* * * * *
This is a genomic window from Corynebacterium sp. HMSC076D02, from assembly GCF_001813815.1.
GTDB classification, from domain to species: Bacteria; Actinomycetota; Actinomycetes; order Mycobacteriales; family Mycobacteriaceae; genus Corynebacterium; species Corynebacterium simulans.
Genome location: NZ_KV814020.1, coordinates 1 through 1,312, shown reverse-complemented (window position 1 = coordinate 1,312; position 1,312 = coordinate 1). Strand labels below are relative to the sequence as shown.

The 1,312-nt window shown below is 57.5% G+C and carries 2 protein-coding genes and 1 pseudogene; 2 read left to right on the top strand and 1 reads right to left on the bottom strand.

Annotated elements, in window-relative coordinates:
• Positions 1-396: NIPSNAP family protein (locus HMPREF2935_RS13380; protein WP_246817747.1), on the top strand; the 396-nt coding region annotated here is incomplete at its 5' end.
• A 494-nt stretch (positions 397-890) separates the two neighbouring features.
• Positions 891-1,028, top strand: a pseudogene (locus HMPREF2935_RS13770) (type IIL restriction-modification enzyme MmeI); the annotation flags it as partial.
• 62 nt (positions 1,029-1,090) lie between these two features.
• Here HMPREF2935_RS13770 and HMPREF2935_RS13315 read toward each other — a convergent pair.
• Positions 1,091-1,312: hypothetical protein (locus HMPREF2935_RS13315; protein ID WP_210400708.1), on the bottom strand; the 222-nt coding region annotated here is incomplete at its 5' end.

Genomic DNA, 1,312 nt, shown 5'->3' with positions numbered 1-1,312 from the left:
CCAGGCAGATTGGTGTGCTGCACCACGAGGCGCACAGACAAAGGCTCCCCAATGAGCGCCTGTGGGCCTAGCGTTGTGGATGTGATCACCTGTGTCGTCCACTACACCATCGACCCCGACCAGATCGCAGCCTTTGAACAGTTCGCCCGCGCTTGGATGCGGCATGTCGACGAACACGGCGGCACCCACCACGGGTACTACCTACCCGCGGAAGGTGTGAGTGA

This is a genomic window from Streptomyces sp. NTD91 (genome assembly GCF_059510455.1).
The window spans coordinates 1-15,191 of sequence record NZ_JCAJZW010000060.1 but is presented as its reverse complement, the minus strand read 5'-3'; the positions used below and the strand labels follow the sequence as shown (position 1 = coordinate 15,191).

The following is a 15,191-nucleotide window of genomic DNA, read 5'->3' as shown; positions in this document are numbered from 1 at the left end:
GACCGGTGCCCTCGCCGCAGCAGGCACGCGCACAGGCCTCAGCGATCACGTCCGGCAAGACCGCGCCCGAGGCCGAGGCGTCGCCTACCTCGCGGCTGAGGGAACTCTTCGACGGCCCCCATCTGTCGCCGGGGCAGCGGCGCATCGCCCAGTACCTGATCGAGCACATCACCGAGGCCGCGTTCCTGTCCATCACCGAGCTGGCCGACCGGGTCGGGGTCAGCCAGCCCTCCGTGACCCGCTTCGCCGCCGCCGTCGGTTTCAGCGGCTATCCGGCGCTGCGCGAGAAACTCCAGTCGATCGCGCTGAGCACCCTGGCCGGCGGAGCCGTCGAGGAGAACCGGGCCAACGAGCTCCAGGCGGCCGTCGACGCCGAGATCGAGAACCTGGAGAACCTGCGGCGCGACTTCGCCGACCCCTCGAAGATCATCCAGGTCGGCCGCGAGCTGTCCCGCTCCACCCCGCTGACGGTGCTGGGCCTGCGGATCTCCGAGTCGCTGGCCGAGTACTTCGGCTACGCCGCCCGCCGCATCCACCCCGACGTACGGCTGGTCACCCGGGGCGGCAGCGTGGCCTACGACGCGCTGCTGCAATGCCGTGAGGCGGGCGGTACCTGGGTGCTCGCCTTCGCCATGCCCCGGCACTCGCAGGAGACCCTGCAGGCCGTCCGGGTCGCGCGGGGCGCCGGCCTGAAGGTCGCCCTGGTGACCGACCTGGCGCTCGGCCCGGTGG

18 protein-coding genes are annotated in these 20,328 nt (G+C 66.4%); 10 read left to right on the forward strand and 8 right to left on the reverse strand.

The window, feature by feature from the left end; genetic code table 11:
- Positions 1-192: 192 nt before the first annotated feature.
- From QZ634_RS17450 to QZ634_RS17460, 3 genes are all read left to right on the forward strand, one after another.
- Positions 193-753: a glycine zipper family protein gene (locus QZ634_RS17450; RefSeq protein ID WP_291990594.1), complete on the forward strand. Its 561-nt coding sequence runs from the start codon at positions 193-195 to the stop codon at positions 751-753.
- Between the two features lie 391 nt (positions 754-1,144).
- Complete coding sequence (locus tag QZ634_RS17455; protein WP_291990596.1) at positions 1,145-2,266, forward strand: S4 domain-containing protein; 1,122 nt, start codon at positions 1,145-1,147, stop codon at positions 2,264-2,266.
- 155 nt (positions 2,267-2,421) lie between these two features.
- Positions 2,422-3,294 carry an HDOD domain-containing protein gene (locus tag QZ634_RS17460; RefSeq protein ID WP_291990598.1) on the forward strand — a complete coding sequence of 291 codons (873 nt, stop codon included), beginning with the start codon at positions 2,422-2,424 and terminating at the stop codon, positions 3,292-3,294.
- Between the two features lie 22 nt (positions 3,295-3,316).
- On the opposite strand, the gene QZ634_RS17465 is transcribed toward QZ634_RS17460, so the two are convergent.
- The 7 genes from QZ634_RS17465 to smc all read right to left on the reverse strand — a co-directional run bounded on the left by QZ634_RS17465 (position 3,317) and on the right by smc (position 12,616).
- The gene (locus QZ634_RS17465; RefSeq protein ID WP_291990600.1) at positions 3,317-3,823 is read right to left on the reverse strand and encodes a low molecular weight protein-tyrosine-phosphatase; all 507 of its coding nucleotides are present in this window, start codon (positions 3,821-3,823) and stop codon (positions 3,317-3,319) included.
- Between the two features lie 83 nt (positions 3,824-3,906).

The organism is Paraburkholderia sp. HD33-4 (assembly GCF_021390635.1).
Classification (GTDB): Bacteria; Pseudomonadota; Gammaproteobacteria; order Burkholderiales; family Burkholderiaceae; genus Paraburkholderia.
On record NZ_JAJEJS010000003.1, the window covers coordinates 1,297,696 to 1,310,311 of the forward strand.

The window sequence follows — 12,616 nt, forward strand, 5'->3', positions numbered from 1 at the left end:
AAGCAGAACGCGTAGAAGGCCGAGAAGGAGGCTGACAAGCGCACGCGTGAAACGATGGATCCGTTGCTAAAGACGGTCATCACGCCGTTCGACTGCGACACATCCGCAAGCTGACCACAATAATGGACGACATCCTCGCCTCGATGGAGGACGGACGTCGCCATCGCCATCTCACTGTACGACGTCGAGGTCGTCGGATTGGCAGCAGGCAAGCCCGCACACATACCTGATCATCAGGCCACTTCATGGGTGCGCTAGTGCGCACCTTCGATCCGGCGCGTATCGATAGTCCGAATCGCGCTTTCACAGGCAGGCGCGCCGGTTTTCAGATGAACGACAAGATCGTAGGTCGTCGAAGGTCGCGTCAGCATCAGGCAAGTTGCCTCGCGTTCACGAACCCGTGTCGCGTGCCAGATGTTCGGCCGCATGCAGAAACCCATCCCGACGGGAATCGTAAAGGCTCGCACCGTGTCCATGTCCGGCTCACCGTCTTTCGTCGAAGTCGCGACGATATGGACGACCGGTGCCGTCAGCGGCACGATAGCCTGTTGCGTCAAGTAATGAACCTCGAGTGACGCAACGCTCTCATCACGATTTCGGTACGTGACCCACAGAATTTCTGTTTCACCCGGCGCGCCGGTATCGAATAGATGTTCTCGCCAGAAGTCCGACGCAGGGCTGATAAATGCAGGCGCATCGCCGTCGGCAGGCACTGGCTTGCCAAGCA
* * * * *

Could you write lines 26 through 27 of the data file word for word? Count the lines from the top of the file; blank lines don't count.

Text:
- Positions 2,422-3,294 carry an HDOD domain-containing protein gene (locus tag QZ634_RS17460; RefSeq protein ID WP_291990598.1) on the forward strand — a complete coding sequence of 291 codons (873 nt, stop codon included), beginning with the start codon at positions 2,422-2,424 and terminating at the stop codon, positions 3,292-3,294.
- Between the two features lie 22 nt (positions 3,295-3,316).